Today’s guest blog is written by Lucille Rosetti, who is writing a book about grief. She writes on how a change of scenery, whether that means moving to a new home or simply making changes in your current one, can be beneficial when grieving.
Moving on by Moving Out
If you’ve lost a loved one, the first step in learning to live without them is giving yourself time to grieve. According to an article in ExpertBeacon, it’s to be expected that the year after the death of a spouse will be very difficult as you face firsts including the holidays and anniversaries. And many of the article’s insights can be applied to the loss of any close loved one, whether or not you were married.
But the article’s author, psychologist Phyllis S. Zilka, emphasizes the importance of reclaiming your independence during the second year after your loss. Reclaiming your independence may even mean reinventing yourself in some ways. Don’t be afraid to seize the opportunity to focus on your own wants and needs. For example, you may take time to travel more or master a new skill.
As you learn to live without your loved one, it’s important not to feel guilty -- or let others make you feel guilty -- about your efforts to move on. Nor should you feel bad if you are ready to make significant life changes soon after your loved one’s death. Although it is important to give yourself ample opportunity process your loss before making major life decisions, there’s no rule book that says you have to wait a year before taking any significant steps forward.
Shedding Stuff, Not Sentiment
Similarly, you shouldn’t feel obligated to hold onto things that belonged to your lost loved one or that remind you of them. But that doesn’t mean shedding sentimental items entirely or tossing out things that may be valuable to others.
For instance, if your loved one was a costume jewelry connoisseur, consider deconstructing some pieces to give them a second life atop a unique and meaningful mosaic table. And, if you don’t know the first thing about trimming and training bonsai trees, give your loved one’s miniature forest to a close friend or family member with a green thumb and an interest in Asian culture. Or donate his or her extensive collection of first-edition books to the local library or your loved one’s favorite charity and encourage the organization’s staff to auction off the items to support their programs and services.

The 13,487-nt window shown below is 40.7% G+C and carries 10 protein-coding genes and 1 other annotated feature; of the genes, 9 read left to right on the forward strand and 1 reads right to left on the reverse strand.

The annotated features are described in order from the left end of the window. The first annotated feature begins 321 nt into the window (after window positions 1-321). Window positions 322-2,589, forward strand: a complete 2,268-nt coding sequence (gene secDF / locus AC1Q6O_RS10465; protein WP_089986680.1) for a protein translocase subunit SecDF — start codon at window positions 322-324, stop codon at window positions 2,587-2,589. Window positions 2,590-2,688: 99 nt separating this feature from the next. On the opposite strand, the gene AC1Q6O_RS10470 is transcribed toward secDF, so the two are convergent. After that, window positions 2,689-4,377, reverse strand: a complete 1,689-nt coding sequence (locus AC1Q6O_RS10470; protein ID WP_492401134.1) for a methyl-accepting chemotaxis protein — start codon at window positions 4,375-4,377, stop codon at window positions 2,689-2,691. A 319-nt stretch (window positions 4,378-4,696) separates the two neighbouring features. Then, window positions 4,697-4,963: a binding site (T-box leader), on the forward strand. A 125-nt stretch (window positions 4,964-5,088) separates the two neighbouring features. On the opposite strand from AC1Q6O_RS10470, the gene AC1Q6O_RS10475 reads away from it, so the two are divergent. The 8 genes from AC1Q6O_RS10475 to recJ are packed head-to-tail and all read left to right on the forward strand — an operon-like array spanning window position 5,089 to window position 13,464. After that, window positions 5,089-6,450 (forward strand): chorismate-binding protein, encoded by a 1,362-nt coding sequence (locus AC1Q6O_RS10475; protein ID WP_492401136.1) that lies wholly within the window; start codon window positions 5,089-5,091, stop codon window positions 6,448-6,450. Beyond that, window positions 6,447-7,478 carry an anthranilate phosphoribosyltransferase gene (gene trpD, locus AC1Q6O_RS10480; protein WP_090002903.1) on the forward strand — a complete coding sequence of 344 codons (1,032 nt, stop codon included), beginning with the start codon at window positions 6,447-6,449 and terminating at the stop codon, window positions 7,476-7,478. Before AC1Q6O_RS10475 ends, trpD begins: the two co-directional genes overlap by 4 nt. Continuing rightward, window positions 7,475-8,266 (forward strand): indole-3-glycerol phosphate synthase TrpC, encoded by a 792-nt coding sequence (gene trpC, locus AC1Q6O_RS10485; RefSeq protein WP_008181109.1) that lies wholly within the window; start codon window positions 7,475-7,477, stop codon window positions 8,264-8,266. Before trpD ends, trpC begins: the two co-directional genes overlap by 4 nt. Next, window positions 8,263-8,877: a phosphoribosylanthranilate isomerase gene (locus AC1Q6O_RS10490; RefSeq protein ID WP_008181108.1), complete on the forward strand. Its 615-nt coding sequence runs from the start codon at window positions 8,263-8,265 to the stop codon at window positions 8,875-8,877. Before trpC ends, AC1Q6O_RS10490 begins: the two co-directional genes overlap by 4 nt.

Making a Move
Reinvention and renewal may also include moving to a new house, condo, or apartment, especially if you and your lost loved one shared a home. Your reasons may be practical -- perhaps your current home is too large to maintain on your own. Indeed, financial necessity, health concerns, or other factors may mean you have no choice but to move. Or you may simply want to start fresh somewhere other than your shared space.
No matter what your reasons for moving, it’s important to ensure you’re getting the most out of selling your home if you owned it. You should also be careful to select a spot that suits your needs now. So you may want to hire a real estate agent, home stager, or professional organizer, to help you present your current home in its best light, price it properly, and start fresh in a new home. The average price to hire a professional organizer in Orlando ranges from $287 - $733.
Likewise, once you set a moving date, you might want to hire help packing, loading, and unloading your possessions so you can focus your time and efforts on purging possessions you no longer need and organizing everything else to make moving as seamless as possible.
No matter how you decide to approach life after the loss of a loved one, it’s important to remember to be kind to yourself and make moves -- literally and figuratively -- that will help you create a happy, healthy future for yourself.